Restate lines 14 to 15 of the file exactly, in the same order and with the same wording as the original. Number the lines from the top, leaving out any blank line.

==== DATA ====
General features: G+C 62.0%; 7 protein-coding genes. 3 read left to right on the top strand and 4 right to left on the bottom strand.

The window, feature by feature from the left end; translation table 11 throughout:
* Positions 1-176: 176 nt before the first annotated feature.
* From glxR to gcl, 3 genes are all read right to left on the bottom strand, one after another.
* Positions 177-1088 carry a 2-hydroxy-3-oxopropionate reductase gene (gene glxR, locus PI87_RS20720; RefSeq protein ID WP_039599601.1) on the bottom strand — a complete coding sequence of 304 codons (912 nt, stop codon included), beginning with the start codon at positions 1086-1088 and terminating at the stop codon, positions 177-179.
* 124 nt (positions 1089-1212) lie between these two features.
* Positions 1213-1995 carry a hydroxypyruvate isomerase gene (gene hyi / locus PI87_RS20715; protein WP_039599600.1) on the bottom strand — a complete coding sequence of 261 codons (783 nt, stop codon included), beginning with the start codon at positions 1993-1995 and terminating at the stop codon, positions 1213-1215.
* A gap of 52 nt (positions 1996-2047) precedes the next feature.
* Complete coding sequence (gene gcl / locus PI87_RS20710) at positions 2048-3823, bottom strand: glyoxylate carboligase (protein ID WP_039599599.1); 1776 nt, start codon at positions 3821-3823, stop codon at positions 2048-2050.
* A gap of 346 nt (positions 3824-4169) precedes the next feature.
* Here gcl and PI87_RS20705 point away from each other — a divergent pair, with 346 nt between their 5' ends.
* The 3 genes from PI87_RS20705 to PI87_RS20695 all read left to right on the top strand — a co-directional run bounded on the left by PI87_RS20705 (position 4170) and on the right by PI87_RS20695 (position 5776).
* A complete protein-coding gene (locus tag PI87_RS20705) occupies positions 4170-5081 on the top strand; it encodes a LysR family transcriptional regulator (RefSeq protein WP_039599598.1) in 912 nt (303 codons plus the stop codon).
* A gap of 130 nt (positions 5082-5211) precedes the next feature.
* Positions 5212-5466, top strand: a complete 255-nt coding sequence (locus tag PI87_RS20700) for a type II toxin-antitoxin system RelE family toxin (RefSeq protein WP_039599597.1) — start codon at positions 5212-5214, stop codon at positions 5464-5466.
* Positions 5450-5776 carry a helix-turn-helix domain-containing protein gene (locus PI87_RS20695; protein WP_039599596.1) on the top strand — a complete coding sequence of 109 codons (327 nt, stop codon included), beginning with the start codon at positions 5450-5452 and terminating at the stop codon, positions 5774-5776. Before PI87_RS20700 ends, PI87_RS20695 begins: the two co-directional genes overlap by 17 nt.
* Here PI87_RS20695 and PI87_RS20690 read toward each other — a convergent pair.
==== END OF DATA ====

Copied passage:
* A gap of 130 nt (positions 5082-5211) precedes the next feature.
* Positions 5212-5466, top strand: a complete 255-nt coding sequence (locus tag PI87_RS20700) for a type II toxin-antitoxin system RelE family toxin (RefSeq protein WP_039599597.1) — start codon at positions 5212-5214, stop codon at positions 5464-5466.